Monday, March 30, 2009

Immigration Forum Fosters Workers' Unity

by Joelle Fishman

As white supremacist anti-immigrant hate groups increase their targeting of New Haven and adjacent East Haven, a dialogue was held this week addressing the need for unity of workers of all racial and national backgrounds.

The historical background presented by Dr. Kenneth Brown, diversity training consultant from Maryland, led to a lively and productive exchange with the audience.

The meeting, organized by the Center for New Community, was held in the historic African American Dixwell neighborhood at Beulah Heights First Pentecostal Church and was welcomed by Bishop Theodore Brooks.

Brown expanded on the history of racism in our nation, built on slavery and on the exploitation of immigrants, and gave examples of how unity against racism has led to social progress. Recalling how the Irish and then the Italians were victims of super exploitation and were pitted against one another and against African Americans when they first came to the United States, he said they soon discovered that they had to get together in order to improve their conditions.

Brown gave the example of the early years of the auto workers union in Detroit when Henry Ford hired African American workers from the South as strike breakers. But when African American and white workers united in the UAW, “Ford lost his juice,” said Brown.

Today, exploited Mexican immigrants are picking apples in Michigan, said Brown, pointing out that while they must pay into Social Security, they can never collect. Referring to US trade policy, he asked the audience to consider why Latin America is in poverty conditions which are driving people to this country to survive.

“Why are we talking about hard working immigrants ‘taking our jobs?’” he asked the audience.

Alan Felder, a member of the service and maintenance union at Yale University, Local 35, and an independent plumber, said immigrants have most of the jobs in construction. When asked if Black workers had those jobs before, the answer was no.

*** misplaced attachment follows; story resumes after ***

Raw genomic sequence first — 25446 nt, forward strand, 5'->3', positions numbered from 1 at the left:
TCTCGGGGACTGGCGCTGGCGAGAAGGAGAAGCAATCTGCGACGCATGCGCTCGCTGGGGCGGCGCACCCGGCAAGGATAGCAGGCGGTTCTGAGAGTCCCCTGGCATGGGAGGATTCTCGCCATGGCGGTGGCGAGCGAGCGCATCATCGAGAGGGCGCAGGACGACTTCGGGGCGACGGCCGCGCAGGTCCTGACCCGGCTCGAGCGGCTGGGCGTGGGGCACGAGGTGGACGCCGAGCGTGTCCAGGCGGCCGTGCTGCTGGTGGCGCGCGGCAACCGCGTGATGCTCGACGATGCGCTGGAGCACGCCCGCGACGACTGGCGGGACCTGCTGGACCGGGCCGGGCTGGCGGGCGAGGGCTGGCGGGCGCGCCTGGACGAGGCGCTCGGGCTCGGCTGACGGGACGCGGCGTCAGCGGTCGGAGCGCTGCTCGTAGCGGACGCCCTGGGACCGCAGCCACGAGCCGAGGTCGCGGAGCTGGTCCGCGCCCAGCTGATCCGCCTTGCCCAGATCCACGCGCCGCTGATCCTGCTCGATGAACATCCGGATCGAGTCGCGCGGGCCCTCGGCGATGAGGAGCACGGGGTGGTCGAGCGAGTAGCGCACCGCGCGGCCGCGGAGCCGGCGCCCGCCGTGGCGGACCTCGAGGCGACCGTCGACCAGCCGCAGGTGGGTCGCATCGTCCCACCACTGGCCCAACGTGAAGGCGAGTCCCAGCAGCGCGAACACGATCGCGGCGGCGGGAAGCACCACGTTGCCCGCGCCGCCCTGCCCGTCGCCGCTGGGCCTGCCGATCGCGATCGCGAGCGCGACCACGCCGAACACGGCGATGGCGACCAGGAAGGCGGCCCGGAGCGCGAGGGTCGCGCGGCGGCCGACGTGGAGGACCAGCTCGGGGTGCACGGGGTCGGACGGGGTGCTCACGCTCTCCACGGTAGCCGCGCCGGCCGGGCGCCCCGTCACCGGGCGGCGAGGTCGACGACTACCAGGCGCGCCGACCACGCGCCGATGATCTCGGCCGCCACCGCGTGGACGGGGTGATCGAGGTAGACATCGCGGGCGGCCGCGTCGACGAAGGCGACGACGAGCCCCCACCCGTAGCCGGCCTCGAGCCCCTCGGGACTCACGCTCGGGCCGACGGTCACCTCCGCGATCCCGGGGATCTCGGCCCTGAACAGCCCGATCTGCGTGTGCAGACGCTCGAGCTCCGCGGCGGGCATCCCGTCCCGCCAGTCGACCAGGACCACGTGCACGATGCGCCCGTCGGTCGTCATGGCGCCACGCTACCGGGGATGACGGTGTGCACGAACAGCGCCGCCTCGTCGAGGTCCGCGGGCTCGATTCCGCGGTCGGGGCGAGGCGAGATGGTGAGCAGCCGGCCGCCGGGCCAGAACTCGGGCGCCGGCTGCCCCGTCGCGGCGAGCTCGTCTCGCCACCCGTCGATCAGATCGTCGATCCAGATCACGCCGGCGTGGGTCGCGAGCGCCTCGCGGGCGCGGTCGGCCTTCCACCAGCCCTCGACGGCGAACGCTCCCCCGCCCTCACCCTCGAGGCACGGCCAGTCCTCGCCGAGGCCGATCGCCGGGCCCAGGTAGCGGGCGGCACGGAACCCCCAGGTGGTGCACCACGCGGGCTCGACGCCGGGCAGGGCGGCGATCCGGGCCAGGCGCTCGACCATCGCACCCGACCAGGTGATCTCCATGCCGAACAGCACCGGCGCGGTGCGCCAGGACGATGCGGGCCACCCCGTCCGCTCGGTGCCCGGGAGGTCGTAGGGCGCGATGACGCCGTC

New Haven needs to talk about how to get contractors to not exploit anyone, said Brown, adding that until the entire community gets together to fight exploitation, the contractor will just enjoy himself out on his yacht. The issue, said Brown, is that there should be jobs for everyone in New Haven.

Felder has made a name for himself as an African American who joined with the anti-immigrant Community Watch Dog Project to protest the municipal ID card issued in New Haven to allow everyone who lives in the city, regardless of status, a photo ID for business and public services. While saying he learned a lot at the meeting, he continued to maintain an “enforcement first” approach to undocumented workers.

A number of Felder's co-workers from Local 35, also at the meeting, expressed appreciation for the methodical and common sense approach presented by Brown. Local 35 has been a strong voice for immigrant rights and for workers unity in New Haven.

At the end of the meeting Brown walked to a group of Latino immigrants and asked each one to tell their story. “Wouldn't you want to know such hard working fine people?” he said to everyone in the church.

The dialogue was organized by Brown's son, Ken Brown Jr., who moved to New Haven several months ago to work on building unity—among African Americans, immigrants and all segments of the community—against anti-immigrant hate. He thanked his father profusely and left the meeting with the challenge to continue the process of coming together.

Reprinted from People's Weekly World

Thursday, March 26, 2009

No Cuts - No Layoffs - Tax the Rich

More than 1,000 union and community activists with Better Choices for Connecticut gathered at the State Capitol on March 25 to urge the Governor and Legislature to stop budget cuts, enact fair taxes and help Connecticut overcome the economic crisis.

Rally mcee, Shawn Lang of the CT AIDS Resource Coalition said “if these cuts go through, more and more Connecticut residents will fall through a safety net already rife with holes.”

Lindsey Matthews, whose son George lives at a group home for people with developmental disabilities, thanked his 1199 union care-givers. “The people who help feed, bathe and clothe him every day do it because I can’t be there. I can’t imagine what life would be like for our family without this critical service and we’re just one family out of thousands.”